Oracle's OpenWorld Takeaways Are Impressive but Leave Us Wanting More

It is no surprise that this year’s OpenWorld conference continued to focus on Oracle’s cloud efforts. We dive in to discover if Oracle is doing enough to catch up to the competition of Amazon’s AWS, Microsoft’s Azure and Office clouds, and Google’s GCP.

Oracle Autonomous Cloud Developments

Oracle announced impressive advancements in the underlying technology for its Gen 2 Oracle Cloud Infrastructure (OCI). These include multiple machine learning-enabled “Autonomous Services” that provide automatic…

The promise from Oracle is that customers can eliminate the DBA resource layer, removing human error from the database management equation. This offers cost savings, but more importantly, it provides a more secure and error-free environment.

Oracle also announced the availability of both a Shared Infrastructure (multi-tenant) public cloud environment and a Dedicated Infrastructure (single-tenant).

The big announcement was the unveiling of the Autonomous OS (Linux). Some key Autonomous OS items of note include:

Oracle Gen 2 cloud has implemented Perimeter Control Computers via Secure Isolation Zones to further isolate customers’ environments from attack or any shared visibility with all parties, including the cloud provider themselves. In contrast, Gen 1 clouds use a Shared Computer that shares code between the customer and the cloud provider; this has been eliminated in Oracle’s Gen 2 cloud.

The Oracle Converged Database is Oracle’s version of the database that does it all – used in more of a marketing fashion to differentiate Oracle vs. Amazon’s offerings in the DB market. Essentially, Oracle’s DB will handle all data types (relational, document, spatial, graph) and all application types (transaction, analytics, ML, IoT) within a single database, whereas with AWS, users would be forced to adopt multiple database products to achieve the same goals.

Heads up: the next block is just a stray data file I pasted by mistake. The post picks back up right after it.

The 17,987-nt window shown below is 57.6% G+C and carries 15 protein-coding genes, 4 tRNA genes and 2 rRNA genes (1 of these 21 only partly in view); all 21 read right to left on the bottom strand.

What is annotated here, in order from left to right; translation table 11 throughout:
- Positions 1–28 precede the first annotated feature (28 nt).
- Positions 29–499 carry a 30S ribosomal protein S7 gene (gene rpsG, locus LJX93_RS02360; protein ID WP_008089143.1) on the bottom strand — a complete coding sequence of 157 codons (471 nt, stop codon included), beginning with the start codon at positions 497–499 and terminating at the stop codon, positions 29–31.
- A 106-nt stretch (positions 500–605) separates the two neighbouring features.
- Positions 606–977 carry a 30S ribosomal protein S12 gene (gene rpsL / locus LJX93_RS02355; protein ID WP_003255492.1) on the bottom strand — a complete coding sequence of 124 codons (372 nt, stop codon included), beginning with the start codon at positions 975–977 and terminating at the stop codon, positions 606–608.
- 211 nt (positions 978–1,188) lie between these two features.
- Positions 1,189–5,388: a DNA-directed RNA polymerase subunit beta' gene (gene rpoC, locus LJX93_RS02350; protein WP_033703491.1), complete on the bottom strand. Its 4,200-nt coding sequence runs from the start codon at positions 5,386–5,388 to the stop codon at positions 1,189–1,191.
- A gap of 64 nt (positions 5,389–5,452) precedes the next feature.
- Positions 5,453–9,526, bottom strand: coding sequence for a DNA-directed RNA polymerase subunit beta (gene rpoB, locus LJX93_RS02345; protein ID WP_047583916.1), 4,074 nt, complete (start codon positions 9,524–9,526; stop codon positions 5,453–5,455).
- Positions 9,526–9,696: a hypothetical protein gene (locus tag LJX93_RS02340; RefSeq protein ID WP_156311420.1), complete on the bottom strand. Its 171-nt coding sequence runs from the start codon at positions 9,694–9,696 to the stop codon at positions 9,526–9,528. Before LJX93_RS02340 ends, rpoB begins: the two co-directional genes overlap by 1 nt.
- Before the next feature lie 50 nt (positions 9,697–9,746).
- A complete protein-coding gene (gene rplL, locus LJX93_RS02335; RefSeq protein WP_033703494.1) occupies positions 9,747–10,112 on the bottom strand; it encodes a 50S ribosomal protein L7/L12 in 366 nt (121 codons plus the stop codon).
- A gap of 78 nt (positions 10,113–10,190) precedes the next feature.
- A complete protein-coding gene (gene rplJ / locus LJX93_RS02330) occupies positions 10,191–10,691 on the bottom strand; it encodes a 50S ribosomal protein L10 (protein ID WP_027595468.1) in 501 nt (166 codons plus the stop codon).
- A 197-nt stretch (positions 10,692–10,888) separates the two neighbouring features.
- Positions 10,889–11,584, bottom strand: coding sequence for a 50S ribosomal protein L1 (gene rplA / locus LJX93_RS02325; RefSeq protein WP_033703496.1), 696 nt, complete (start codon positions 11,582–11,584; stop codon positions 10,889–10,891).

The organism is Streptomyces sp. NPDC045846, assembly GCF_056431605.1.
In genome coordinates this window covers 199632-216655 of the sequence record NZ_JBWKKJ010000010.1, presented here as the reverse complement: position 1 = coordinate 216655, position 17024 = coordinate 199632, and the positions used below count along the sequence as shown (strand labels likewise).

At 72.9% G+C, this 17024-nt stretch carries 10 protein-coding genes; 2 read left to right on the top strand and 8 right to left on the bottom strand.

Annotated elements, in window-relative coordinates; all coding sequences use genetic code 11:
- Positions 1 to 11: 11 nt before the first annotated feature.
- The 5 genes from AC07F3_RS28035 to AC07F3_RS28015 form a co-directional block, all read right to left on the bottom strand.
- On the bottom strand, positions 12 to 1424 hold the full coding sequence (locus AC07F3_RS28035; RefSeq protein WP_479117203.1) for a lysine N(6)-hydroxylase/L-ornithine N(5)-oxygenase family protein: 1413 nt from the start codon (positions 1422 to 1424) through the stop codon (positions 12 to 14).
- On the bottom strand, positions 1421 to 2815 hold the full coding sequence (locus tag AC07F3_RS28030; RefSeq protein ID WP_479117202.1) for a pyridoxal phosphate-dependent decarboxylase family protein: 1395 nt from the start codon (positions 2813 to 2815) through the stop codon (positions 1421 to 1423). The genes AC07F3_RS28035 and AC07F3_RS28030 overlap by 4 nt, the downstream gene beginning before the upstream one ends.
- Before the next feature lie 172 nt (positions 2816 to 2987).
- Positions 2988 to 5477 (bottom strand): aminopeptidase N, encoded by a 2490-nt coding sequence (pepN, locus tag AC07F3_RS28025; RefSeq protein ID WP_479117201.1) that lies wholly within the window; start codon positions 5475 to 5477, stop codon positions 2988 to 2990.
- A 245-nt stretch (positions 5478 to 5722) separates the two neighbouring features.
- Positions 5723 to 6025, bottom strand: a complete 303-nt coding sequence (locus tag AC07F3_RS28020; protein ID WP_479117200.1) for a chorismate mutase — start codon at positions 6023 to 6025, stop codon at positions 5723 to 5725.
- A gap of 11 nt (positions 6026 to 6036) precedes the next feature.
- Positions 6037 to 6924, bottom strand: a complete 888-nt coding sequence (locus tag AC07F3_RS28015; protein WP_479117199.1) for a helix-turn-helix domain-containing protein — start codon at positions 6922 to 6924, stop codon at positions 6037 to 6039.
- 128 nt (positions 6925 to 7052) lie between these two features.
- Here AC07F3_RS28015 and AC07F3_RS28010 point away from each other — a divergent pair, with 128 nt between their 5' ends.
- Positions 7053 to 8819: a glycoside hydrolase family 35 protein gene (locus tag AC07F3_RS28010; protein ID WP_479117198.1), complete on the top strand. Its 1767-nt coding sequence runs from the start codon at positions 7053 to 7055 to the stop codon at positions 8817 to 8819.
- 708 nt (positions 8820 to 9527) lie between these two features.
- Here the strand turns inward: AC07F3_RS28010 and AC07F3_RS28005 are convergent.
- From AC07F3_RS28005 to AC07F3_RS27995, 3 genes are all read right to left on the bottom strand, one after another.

Oracle Cloud Region Expansion

Oracle is finally opening its wallet and plans to vastly increase investments in its infrastructure investments. Oracle plans to build 20 new Oracle Cloud sites in 2020. Oracle currently operates 16 Oracle Cloud sites, so an increase to 36 is a meaningful increase. To provide context here, Microsoft Azure is available in 54 regions, AWS in 22, and GCP in 20. It is doubtful that the competition will stand still in 2020. However, Oracle is trying to close the gap and provide a more global presence, which is required for data privacy regulations as well as for DR and BCP redundancies to be practically enabled.

Don Johnson, EVP for Oracle Cloud (and not to be confused by the Miami Vice actor), stated, “Unlike other cloud providers, Oracle is committed to offering a second region for disaster recovery in every country where we launch Oracle Cloud Infrastructure services, a strategy that's aligned with our customers' needs."